President Donald Trump stepped up the search today for a new FBI director after his abrupt firing of James Comey, but Democrats are threatening to throw up roadblocks unless a special prosecutor is named to probe team Trump's ties to Russia.
Trump told reporters today he was "moving rapidly" to pick a replacement for Comey, whose shock dismissal triggered accusations that the president is trying to obstruct an FBI probe into whether his campaign colluded with Russia to tilt the November election his way.
A dozen different names are being mentioned in US media as candidates to replace Comey. Politico puts the number at 14.
"Almost all of them are very well known. They've been vetted over their lifetime, essentially. But very well known, highly respected, really talented people," Trump said at the weekend.
He said he might make a decision before leaving late in the week on his first major international trip, to the Middle East and Europe.
The possible candidates include men and women with experience in law enforcement or national security, and others more associated with politics.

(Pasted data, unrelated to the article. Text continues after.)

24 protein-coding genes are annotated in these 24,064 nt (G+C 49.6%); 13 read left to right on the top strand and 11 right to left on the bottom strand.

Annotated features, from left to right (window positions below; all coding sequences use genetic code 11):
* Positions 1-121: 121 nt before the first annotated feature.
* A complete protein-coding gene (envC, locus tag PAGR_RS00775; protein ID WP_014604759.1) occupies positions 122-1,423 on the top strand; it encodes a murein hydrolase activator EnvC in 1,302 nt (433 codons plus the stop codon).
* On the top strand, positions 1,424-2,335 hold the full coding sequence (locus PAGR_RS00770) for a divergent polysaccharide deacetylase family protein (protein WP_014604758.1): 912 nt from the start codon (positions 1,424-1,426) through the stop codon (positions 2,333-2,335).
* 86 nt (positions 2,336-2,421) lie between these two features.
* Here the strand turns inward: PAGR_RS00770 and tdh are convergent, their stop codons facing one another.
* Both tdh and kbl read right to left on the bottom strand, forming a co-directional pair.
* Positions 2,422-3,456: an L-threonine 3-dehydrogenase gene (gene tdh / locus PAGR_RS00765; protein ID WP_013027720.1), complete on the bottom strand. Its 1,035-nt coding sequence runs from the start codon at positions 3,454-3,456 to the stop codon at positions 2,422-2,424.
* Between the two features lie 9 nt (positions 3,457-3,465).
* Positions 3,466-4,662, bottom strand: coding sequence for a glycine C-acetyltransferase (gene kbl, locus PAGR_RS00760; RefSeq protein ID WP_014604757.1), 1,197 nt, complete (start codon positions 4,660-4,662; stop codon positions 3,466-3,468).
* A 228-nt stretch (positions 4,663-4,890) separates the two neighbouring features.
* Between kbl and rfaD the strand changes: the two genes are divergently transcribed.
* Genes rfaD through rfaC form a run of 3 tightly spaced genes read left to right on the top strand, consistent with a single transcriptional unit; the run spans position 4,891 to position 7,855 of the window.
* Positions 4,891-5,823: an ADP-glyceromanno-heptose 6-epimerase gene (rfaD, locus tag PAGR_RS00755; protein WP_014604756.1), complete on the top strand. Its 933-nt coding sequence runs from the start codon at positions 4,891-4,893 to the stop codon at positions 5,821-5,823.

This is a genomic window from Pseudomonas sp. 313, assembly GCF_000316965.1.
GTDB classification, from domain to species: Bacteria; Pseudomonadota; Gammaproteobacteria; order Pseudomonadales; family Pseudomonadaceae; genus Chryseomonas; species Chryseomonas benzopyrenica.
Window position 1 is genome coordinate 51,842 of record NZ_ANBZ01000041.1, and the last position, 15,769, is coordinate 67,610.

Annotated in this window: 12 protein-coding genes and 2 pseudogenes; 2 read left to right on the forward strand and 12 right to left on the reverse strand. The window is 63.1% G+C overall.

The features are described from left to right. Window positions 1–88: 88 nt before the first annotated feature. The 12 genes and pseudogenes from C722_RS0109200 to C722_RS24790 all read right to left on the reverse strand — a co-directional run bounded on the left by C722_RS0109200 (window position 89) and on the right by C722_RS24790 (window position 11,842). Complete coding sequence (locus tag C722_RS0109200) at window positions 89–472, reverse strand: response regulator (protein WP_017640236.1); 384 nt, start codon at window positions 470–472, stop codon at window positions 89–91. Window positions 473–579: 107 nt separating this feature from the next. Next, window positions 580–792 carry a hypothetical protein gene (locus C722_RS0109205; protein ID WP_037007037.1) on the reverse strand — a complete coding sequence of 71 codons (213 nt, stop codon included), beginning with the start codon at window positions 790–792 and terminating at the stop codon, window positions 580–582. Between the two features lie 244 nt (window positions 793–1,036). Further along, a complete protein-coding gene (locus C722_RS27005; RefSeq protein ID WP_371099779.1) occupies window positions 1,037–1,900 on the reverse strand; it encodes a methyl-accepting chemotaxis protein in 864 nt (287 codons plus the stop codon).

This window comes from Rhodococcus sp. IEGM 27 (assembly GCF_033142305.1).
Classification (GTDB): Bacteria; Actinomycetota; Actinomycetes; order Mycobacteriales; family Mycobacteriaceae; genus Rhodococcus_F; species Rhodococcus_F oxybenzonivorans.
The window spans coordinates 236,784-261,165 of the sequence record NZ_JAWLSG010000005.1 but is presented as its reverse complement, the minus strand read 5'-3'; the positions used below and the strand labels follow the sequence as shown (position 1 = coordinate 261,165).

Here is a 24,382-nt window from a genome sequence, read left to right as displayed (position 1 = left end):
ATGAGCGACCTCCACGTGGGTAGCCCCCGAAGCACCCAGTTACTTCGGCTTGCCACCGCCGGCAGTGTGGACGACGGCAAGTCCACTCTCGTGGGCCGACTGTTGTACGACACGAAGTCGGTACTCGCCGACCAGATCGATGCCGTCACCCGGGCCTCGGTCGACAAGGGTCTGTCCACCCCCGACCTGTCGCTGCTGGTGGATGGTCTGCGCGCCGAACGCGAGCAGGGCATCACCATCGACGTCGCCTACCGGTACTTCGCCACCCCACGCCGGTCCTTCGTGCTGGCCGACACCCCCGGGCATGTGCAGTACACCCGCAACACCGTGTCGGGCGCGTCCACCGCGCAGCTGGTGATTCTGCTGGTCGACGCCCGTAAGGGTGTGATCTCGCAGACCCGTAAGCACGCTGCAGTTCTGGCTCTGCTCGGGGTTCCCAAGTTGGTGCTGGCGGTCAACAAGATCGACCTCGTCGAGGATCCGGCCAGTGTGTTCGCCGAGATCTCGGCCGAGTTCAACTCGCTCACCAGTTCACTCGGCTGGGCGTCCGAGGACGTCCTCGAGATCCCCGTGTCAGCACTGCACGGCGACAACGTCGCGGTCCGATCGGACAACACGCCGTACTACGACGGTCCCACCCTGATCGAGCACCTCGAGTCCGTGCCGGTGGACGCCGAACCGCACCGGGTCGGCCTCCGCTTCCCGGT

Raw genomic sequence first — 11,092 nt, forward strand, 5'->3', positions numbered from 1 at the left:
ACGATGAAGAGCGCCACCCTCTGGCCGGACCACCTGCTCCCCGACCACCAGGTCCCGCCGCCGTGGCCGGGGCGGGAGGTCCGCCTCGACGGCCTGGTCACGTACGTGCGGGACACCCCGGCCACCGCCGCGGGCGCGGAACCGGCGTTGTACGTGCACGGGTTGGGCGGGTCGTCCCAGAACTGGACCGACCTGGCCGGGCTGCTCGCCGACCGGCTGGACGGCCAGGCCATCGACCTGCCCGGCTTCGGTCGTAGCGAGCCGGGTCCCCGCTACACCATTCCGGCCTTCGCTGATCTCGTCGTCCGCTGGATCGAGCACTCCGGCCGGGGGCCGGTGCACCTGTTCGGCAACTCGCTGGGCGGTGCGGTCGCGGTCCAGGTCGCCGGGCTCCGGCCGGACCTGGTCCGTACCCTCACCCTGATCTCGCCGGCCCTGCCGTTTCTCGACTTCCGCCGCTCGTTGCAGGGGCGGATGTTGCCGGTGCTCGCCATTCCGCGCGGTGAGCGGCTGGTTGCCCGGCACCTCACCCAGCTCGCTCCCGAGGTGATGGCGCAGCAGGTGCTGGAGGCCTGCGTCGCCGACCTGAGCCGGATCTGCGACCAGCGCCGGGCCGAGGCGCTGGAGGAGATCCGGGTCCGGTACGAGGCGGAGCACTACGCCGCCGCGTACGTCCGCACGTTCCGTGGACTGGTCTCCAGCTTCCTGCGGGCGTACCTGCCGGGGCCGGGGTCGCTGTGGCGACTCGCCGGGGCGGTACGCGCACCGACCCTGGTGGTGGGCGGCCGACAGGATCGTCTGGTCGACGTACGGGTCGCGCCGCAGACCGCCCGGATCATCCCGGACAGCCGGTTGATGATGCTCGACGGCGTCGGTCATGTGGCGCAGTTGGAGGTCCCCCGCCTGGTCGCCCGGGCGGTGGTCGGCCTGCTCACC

Among the group are the current acting FBI director Andrew McCabe, veteran Republican Senator John Cornyn, New York judge Michael Garcia, former Justice Department official Alice Fisher, former presidential adviser Fran Townsend, Republican former congressman Mike Rogers, and Trey Gowdy, who led a congressional panel that probed the attacks on the US consulate in Benghazi, Libya in 2012.
Trump's pick to succeed Comey will have to first appear at hearings before a Senate panel, before their nomination is put to a vote in the entire Republican-controlled Senate.
But Democratic lawmakers are making such a vote contingent on the Justice Department naming a special prosecutor to probe Russia's alleged interference in the US election -- and the question of possible collusion with Trump's campaign.
"To have that special prosecutor, people would breathe a sigh of relief, because then there would be a real independent person overlooking the FBI director," Senate minority leader Chuck Schumer said yesterday.
(This story has not been edited by Business Standard staff and is auto-generated from a syndicated feed.)